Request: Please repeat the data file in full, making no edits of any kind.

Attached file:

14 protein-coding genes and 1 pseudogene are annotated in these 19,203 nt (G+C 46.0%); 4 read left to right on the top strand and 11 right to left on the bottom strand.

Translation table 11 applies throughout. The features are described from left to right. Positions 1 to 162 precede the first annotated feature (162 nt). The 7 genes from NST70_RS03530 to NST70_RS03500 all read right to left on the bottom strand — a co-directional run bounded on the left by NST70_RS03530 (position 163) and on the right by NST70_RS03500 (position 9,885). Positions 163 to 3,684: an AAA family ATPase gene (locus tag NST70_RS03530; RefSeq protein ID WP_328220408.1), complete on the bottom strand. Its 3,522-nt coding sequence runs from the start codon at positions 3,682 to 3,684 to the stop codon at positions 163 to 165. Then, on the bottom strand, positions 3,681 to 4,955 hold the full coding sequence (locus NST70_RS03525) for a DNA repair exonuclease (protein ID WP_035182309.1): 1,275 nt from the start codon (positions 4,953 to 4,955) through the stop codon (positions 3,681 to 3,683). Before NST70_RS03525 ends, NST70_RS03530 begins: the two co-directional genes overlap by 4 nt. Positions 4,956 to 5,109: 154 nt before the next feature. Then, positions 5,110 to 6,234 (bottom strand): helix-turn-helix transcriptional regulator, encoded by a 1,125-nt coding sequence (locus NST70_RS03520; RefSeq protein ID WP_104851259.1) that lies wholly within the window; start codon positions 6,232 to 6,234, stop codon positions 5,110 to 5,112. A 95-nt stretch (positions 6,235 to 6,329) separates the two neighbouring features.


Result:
14 protein-coding genes and 1 pseudogene are annotated in these 19,203 nt (G+C 46.0%); 4 read left to right on the top strand and 11 right to left on the bottom strand.

Translation table 11 applies throughout. The features are described from left to right. Positions 1 to 162 precede the first annotated feature (162 nt). The 7 genes from NST70_RS03530 to NST70_RS03500 all read right to left on the bottom strand — a co-directional run bounded on the left by NST70_RS03530 (position 163) and on the right by NST70_RS03500 (position 9,885). Positions 163 to 3,684: an AAA family ATPase gene (locus tag NST70_RS03530; RefSeq protein ID WP_328220408.1), complete on the bottom strand. Its 3,522-nt coding sequence runs from the start codon at positions 3,682 to 3,684 to the stop codon at positions 163 to 165. Then, on the bottom strand, positions 3,681 to 4,955 hold the full coding sequence (locus NST70_RS03525) for a DNA repair exonuclease (protein ID WP_035182309.1): 1,275 nt from the start codon (positions 4,953 to 4,955) through the stop codon (positions 3,681 to 3,683). Before NST70_RS03525 ends, NST70_RS03530 begins: the two co-directional genes overlap by 4 nt. Positions 4,956 to 5,109: 154 nt before the next feature. Then, positions 5,110 to 6,234 (bottom strand): helix-turn-helix transcriptional regulator, encoded by a 1,125-nt coding sequence (locus NST70_RS03520; RefSeq protein ID WP_104851259.1) that lies wholly within the window; start codon positions 6,232 to 6,234, stop codon positions 5,110 to 5,112. A 95-nt stretch (positions 6,235 to 6,329) separates the two neighbouring features.